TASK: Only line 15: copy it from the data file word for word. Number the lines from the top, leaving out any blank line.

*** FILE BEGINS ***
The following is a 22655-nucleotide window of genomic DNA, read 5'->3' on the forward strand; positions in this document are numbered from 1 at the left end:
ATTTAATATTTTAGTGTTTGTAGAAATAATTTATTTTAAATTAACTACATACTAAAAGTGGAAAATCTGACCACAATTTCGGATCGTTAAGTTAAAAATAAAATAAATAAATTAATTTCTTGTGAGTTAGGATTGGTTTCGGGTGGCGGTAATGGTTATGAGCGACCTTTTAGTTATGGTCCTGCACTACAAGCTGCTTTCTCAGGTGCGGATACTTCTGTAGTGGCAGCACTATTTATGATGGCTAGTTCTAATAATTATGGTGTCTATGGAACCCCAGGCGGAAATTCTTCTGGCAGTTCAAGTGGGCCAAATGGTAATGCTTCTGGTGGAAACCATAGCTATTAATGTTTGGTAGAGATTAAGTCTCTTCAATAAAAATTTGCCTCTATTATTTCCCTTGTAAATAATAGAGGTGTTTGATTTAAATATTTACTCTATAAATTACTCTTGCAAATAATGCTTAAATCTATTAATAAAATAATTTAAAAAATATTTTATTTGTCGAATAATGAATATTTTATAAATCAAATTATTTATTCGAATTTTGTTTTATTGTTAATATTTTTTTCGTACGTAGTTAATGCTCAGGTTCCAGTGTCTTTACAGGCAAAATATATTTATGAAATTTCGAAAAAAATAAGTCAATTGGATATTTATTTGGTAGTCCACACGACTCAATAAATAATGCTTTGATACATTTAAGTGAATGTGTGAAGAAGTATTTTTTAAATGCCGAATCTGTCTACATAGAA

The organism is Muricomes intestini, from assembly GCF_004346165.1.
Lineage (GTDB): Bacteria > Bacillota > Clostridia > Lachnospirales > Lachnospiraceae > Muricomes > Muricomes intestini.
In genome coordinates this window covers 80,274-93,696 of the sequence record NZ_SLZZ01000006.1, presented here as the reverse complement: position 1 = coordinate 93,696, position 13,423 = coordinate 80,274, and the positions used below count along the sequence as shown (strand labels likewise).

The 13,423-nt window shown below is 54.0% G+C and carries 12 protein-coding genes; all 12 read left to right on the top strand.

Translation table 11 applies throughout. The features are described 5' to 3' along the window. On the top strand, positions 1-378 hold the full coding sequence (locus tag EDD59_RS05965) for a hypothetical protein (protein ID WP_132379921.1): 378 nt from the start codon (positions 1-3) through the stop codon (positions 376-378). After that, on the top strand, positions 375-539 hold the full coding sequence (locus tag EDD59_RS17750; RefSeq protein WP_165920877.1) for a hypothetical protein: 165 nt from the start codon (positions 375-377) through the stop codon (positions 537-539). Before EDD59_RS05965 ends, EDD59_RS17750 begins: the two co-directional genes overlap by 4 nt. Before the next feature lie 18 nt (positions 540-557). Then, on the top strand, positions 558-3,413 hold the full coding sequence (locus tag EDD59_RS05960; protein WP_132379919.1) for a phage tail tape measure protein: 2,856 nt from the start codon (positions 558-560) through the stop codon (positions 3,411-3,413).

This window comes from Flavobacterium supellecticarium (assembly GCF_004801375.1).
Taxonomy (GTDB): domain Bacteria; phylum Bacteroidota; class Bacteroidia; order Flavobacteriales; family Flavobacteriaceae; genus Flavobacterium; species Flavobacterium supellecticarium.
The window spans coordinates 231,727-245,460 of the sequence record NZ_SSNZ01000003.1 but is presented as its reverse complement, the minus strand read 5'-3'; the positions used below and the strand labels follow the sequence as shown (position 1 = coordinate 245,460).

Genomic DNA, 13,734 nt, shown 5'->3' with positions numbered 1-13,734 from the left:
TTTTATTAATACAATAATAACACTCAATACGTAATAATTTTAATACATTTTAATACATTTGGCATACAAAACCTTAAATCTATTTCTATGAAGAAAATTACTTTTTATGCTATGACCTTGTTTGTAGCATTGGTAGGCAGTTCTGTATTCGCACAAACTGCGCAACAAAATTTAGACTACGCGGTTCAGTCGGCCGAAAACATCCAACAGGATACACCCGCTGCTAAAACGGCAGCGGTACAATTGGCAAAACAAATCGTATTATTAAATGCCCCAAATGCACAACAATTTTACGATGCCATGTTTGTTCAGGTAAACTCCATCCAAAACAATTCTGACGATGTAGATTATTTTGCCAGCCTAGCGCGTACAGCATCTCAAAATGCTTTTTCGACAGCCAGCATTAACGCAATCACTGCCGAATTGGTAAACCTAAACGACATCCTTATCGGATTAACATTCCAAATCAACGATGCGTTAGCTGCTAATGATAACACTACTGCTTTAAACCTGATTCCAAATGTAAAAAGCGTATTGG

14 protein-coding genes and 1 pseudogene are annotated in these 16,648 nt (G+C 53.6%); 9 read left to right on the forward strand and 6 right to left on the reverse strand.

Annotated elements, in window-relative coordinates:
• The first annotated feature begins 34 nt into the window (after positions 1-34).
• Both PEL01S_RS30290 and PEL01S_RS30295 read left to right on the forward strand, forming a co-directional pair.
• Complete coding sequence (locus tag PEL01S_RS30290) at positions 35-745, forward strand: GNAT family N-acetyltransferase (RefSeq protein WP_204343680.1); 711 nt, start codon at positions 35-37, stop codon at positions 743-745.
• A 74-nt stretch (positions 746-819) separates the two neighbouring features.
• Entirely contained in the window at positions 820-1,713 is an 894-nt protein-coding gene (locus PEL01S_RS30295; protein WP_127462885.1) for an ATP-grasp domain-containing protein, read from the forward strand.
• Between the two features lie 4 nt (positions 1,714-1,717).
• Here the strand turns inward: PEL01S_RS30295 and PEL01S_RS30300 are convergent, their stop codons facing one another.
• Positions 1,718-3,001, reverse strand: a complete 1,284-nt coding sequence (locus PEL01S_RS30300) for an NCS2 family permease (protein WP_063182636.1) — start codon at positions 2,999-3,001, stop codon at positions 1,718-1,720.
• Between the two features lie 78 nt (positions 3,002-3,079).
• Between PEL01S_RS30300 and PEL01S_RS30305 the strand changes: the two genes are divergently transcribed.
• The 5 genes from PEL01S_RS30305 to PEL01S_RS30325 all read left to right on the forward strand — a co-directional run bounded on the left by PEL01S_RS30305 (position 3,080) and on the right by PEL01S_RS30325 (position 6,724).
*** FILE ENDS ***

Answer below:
• The first annotated feature begins 34 nt into the window (after positions 1-34).